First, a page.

Lipids more commonly known as fats and oil, are integral part of our food. They are insoluble in water but soluble in organic solvents. They occur in both plant and animals. Lipids are a concentrated source of energy.
Lipids are classified into simple, compound and derived lipids which are further subdivided as follows.
a) Fats and oils
(a) Phospho lipids
(b) Glyco lipids
(c) Lipo proteins
Fats and Oils are included in this type. At room temperature, oils are liquids and fats are solids. Fats and oils contain esters of fatty acid and glycerol, a form in which lipids are present in food.
They are esters of fatty acids containing phosphorous carbohydrate or protein. Phospholipids contain a phosphoric acid in addition to the alcohol and fatty acids.
Glycolipids contain a fatty acid, carbohydrate and a nitrogenous base. Phospholipids and glycolipids form part of the cell membrane and the nervous system.
Lipoproteins are macromolecular complex of lipids with proteins.
These are substances liberated during hydrolysis of simple and compound lipids which still retain the properties of lipids. The important members of this group are sterols, fatty acids and alcohol.
Sterols are solid alcohols and form esters with fatty acids. In nature they occur in the free state in the form of esters. Based on their origin sterols are classified as cholesterol (animal origin) and phytosterol (in plants).
Cholesterol is a complex type of lipid that is regularly synthesised by and stored in the liver. It is present in all animal products.
Fatty acids are the main building blocks of fat. They have a methyl group (CH3) at one end and a carboxyl group (COOH) at the other end with a chain of carbon and hydrogen atom in the middle. They have a basic formula CH3(CH2)n COOH. Where ' n' denotes the number of carbon atoms which may vary from 2 to 2l.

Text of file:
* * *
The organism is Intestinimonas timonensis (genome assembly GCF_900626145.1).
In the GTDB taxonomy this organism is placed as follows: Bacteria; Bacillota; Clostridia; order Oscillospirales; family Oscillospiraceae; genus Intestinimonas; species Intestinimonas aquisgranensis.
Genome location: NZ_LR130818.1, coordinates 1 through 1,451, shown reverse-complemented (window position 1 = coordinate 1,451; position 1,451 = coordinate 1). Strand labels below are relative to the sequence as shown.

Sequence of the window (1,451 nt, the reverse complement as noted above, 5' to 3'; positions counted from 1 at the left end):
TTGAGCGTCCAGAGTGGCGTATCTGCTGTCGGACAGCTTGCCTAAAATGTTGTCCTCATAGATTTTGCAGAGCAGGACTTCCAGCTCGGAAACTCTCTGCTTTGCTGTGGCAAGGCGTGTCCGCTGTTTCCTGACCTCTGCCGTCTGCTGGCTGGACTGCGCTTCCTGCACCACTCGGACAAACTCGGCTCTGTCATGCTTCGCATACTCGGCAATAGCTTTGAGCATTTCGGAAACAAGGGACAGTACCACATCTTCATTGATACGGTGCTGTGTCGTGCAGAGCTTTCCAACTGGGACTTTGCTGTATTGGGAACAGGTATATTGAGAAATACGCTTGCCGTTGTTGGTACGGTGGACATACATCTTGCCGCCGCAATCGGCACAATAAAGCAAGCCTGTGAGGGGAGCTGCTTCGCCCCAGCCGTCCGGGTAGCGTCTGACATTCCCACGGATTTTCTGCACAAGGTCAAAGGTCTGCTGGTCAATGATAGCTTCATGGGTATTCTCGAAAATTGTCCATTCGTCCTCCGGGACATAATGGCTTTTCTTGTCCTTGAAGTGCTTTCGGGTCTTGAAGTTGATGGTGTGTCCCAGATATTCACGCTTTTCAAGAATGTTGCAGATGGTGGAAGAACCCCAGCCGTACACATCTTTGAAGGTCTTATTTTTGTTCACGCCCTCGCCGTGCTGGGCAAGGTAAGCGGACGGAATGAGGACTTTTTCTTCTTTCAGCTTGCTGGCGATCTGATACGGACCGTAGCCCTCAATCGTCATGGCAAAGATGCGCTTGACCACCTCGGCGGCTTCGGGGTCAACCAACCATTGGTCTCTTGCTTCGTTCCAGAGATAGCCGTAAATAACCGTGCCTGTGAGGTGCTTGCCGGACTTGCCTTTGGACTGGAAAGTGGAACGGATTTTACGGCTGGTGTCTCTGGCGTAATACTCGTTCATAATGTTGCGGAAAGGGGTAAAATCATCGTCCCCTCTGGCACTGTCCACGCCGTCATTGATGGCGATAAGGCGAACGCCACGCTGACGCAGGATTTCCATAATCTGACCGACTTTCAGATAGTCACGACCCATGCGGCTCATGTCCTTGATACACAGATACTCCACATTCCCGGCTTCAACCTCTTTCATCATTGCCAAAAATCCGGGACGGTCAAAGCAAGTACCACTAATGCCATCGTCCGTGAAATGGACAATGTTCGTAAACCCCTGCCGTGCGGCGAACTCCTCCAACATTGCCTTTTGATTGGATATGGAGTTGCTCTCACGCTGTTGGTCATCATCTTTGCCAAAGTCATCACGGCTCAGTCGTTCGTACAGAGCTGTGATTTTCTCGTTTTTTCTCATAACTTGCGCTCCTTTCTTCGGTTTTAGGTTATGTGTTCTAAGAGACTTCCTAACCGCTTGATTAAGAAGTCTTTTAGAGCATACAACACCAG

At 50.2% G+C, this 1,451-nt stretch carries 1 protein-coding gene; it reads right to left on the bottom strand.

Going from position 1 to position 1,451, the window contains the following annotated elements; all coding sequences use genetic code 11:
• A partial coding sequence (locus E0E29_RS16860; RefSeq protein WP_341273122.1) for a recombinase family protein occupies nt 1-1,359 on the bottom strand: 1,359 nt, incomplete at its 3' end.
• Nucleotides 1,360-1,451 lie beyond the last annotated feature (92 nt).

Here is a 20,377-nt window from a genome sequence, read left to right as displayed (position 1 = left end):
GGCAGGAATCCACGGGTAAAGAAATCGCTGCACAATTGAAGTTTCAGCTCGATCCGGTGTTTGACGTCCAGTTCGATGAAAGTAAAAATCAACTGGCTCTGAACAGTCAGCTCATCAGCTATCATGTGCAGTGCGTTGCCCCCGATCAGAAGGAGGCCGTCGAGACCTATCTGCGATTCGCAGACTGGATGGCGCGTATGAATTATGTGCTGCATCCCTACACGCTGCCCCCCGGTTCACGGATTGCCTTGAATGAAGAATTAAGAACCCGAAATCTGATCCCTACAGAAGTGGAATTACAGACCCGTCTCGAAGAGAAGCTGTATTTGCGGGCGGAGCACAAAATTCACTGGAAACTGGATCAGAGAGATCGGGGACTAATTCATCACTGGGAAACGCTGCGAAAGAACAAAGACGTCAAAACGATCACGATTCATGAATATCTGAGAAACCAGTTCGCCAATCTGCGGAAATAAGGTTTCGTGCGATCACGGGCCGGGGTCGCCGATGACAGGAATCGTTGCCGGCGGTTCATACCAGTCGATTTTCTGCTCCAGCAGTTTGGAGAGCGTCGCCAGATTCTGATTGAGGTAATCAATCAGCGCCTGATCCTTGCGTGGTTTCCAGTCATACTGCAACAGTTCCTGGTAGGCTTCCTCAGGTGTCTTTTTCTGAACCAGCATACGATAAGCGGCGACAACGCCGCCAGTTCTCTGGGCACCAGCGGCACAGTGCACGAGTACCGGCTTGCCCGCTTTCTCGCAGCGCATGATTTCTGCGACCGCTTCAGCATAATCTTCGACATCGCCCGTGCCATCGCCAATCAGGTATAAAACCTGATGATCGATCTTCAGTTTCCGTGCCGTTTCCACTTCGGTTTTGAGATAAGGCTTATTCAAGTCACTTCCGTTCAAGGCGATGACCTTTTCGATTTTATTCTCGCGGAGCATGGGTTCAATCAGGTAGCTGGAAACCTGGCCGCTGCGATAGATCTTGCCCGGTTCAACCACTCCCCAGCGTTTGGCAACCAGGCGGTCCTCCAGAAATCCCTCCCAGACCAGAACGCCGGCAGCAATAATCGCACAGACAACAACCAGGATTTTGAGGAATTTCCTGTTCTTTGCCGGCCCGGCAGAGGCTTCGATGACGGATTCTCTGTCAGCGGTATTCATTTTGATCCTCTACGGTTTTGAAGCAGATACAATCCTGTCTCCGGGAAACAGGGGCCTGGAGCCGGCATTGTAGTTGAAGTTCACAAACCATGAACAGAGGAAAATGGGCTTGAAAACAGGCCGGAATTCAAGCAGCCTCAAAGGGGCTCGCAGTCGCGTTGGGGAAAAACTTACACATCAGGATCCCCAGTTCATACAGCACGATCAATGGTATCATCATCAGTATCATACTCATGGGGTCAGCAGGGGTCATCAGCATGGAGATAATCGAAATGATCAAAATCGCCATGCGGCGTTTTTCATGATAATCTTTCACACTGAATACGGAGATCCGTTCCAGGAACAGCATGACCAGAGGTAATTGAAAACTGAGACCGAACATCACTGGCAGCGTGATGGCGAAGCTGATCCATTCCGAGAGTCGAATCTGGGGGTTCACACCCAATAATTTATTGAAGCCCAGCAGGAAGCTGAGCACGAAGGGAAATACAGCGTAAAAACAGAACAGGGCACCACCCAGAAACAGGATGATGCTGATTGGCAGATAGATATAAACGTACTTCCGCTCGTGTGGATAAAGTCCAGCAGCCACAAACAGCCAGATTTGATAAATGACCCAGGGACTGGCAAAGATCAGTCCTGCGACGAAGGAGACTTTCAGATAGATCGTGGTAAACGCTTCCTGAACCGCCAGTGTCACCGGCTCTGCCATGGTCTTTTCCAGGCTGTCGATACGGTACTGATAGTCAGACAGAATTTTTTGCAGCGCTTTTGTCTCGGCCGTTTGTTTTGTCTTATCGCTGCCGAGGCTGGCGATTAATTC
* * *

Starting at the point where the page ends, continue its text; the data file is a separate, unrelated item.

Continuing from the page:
Fatty acids can be classified into Saturated Fatty Acids(SFA) & Unsaturated Fatty Acids (UFA)
Saturated Fatty Acids
Saturated fatty acids are those that are unable to absorb more hydrogen. They are usually stiff and hard fats. Eg. Ghee, Butter.
Unsaturated fatty acids
Unsaturated fatty acids have one or more double bond in their molecule and are thus not saturated with hydrogen. They are liquid at room temperature. Eg. Sunflower oil.
Unsaturated fatty acids may be monounsaturated or polyunsaturated depending on the number of double bonds.
Monounsaturated fatty acids (MUFA)
MUFA have only one double bond in their molecule. Eg. oleic acid found in olive oil, peanut oil.
Polyunsaturated fatty acids(PUFA)
PUFA have 2 or more double bonds in their molecule. Eg. linoleic acid, linolenic acid. They are present in corn, safflower, soyabean, sunflower oils and fishoils.
Monounsaturated and polyunsaturated fats are usually soft or liquid at room temperature.
Fatty acids combine with glycerol to form a glyceride, When only one fatty acid combines with glycerol, it forms a monoglyceride, diglycerides have 2 fatty acids and triglycerides have three fatty acids attached to glycerol.
Most of the fatty acids present in the body and absorbed from foods occur in the form of triglycerides.
During digestion triglycerides are hydrolysed to form free fatty acid, monoglycerides and glycerol which are absorbed by the intestinal wall and the majority of these are rebuilt as triglycerides.
Long and short chain fatty acid
The number of carbon atom in fatty acids decides the chain length. Thus short chain fatty acids contain 4 to 6 carbon atoms, medium chain 8 to 12 carbon atoms and long chain fatty acid have 14 to 18 carbon atom.
Essential and Non - Essential fatty acid
Essential fatty acid (EFA) are those which cannot be synthesized by the body and need to be supplied through diet.
Linolenic acid, linoleic acid and arachidonic acid are essential fatty acids.
Non -essential fatty acids
Non-essential fatty acids are those which can be
synthesized by the body and which need not be supplied through the diet.
Palmitic acid, oleic acid and butyric acid are examples of non - essential